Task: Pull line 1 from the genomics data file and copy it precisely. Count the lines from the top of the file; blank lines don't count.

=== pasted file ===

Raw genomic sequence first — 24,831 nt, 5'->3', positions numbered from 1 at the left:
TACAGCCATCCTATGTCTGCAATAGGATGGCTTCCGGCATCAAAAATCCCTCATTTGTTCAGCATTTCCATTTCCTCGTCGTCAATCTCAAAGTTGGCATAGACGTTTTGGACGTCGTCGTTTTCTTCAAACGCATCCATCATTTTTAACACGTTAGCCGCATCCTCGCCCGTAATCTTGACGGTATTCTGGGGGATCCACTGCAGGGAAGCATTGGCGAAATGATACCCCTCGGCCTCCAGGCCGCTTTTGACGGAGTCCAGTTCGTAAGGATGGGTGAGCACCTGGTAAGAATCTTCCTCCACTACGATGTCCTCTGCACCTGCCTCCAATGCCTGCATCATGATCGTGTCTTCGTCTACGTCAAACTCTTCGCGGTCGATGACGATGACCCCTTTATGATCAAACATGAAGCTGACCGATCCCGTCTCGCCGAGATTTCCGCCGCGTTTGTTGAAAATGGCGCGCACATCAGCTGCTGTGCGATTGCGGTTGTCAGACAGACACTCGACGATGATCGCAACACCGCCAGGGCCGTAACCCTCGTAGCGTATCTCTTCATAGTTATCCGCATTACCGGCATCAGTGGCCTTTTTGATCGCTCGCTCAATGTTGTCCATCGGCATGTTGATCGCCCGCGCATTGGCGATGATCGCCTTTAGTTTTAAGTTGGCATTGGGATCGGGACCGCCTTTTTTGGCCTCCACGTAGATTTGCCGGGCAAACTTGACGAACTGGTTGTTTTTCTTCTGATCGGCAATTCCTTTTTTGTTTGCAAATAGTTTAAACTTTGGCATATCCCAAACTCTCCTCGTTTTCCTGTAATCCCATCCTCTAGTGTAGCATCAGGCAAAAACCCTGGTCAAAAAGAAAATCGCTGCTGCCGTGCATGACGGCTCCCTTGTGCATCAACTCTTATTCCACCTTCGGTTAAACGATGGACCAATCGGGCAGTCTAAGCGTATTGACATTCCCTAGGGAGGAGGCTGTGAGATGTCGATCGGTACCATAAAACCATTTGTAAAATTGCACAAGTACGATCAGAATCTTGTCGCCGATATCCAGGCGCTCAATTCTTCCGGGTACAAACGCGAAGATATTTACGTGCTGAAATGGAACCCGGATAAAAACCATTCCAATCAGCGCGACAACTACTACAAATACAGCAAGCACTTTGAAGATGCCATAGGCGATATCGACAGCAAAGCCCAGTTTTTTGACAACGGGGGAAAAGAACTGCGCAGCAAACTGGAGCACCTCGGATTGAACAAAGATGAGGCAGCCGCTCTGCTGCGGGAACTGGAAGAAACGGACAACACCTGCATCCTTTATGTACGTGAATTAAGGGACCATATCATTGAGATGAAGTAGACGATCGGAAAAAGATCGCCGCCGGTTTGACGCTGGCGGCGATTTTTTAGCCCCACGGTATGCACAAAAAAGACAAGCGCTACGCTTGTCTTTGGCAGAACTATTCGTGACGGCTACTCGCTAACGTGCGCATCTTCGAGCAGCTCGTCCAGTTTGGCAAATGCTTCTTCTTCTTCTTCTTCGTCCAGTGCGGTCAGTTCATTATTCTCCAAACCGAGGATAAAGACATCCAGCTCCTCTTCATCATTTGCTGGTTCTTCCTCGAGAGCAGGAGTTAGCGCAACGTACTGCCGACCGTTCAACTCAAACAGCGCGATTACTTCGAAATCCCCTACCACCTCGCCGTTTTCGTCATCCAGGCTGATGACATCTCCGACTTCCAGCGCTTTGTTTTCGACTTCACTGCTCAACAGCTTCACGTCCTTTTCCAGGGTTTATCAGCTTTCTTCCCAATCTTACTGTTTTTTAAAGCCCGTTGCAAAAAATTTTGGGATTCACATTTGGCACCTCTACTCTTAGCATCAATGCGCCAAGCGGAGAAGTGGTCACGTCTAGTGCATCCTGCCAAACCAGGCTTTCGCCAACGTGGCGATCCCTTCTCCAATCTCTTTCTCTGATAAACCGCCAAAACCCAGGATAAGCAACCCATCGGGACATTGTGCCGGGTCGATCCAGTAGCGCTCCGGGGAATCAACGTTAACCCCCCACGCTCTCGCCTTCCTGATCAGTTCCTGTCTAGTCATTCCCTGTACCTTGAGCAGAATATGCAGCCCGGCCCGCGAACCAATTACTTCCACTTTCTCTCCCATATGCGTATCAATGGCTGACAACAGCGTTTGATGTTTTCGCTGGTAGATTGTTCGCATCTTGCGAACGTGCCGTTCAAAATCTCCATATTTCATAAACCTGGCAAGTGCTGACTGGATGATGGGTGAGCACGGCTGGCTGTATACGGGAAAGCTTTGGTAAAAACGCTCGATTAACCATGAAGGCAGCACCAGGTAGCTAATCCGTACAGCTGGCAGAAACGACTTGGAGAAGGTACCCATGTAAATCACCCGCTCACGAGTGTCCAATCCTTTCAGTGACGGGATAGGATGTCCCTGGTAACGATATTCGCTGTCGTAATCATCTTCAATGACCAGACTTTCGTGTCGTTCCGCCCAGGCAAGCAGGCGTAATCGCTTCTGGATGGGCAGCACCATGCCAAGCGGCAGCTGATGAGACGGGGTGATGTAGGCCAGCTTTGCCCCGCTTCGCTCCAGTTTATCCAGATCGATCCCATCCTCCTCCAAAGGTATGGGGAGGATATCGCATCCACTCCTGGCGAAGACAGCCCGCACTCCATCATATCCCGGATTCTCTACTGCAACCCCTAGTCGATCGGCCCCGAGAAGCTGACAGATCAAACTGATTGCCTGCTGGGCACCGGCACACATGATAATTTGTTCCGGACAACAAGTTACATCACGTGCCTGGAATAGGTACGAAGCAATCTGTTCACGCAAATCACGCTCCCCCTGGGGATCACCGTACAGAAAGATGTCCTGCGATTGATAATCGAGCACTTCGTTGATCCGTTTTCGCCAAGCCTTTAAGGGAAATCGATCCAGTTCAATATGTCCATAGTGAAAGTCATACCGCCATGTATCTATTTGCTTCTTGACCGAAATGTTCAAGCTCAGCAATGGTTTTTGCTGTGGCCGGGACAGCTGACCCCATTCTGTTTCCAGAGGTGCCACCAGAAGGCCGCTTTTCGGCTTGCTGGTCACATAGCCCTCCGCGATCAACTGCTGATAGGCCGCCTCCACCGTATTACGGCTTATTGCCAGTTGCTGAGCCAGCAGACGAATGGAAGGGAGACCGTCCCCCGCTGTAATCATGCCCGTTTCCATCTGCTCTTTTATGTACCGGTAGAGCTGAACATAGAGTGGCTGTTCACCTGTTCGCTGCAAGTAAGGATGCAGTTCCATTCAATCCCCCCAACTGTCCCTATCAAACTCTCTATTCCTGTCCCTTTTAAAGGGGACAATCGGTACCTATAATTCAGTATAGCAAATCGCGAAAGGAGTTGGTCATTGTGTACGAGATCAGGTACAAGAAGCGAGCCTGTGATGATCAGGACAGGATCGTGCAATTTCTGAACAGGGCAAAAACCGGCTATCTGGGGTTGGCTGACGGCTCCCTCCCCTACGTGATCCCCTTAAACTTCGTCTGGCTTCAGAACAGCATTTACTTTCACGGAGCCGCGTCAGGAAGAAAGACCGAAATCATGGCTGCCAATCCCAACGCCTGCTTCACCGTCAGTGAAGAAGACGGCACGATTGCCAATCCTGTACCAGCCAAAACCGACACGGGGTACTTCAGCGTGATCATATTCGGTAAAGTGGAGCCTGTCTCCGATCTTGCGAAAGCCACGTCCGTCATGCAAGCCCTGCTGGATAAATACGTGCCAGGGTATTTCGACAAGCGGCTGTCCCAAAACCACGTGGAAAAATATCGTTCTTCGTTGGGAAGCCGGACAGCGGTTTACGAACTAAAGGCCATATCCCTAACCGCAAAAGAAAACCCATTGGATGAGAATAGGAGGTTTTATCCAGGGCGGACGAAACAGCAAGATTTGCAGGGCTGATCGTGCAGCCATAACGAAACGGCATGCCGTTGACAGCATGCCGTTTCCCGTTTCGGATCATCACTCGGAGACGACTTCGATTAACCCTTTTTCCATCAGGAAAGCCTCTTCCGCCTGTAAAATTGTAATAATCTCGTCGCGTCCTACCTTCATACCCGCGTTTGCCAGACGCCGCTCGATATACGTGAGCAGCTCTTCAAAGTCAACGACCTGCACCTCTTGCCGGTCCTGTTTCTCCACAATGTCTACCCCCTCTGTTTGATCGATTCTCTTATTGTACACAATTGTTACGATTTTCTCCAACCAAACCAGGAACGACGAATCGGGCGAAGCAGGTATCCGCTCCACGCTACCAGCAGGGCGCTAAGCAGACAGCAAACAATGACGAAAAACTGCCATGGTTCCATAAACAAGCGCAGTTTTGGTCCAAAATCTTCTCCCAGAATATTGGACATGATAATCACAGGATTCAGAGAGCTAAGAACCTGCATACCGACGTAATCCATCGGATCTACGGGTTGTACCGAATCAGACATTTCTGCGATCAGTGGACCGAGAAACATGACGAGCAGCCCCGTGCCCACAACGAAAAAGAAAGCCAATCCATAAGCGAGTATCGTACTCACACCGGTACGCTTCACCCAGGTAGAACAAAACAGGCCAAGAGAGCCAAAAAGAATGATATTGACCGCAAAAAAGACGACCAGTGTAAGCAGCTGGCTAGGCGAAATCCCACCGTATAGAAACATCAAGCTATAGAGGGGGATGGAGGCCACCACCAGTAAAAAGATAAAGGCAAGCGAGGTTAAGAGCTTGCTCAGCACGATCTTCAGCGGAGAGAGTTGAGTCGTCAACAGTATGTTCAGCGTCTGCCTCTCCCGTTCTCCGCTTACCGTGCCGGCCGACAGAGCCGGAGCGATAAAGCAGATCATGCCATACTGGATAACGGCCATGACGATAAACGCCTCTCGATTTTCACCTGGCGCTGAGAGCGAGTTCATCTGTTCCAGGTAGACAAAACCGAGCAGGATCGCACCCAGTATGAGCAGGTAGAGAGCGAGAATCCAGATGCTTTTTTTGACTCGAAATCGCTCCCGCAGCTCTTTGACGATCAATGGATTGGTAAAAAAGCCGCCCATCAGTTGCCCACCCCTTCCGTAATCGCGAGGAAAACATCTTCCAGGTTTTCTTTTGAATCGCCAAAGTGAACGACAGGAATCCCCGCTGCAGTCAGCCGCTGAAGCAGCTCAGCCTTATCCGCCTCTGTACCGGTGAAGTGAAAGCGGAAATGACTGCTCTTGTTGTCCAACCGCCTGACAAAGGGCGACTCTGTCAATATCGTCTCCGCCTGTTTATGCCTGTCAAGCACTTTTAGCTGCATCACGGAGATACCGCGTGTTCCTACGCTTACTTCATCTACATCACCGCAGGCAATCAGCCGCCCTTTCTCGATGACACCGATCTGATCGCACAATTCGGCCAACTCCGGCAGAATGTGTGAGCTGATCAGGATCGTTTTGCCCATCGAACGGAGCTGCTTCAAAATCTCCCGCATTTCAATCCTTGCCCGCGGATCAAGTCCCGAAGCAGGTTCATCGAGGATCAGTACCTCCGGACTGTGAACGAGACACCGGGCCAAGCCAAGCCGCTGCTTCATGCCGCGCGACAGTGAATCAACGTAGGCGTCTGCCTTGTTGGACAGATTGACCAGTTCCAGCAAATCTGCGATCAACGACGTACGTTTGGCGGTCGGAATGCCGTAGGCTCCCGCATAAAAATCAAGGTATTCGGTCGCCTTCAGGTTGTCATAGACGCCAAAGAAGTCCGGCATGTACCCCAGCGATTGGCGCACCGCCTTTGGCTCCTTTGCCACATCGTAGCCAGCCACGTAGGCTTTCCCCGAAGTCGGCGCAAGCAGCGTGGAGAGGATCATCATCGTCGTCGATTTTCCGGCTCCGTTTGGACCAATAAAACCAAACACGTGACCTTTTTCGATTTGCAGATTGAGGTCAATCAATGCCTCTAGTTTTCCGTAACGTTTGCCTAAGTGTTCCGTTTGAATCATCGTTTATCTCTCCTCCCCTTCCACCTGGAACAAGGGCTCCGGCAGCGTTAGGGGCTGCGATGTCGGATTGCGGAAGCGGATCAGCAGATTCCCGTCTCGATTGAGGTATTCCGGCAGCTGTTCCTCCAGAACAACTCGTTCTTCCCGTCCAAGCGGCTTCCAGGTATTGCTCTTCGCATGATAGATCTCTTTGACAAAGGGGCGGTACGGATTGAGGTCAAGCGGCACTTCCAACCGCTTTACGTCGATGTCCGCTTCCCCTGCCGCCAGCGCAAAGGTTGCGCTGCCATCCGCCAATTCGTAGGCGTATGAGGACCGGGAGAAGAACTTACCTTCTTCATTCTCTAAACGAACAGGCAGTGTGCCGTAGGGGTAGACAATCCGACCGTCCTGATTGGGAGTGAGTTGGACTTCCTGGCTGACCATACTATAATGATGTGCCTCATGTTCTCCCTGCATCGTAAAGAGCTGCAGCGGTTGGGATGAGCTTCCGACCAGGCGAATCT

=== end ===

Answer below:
Raw genomic sequence first — 24,831 nt, 5'->3', positions numbered from 1 at the left: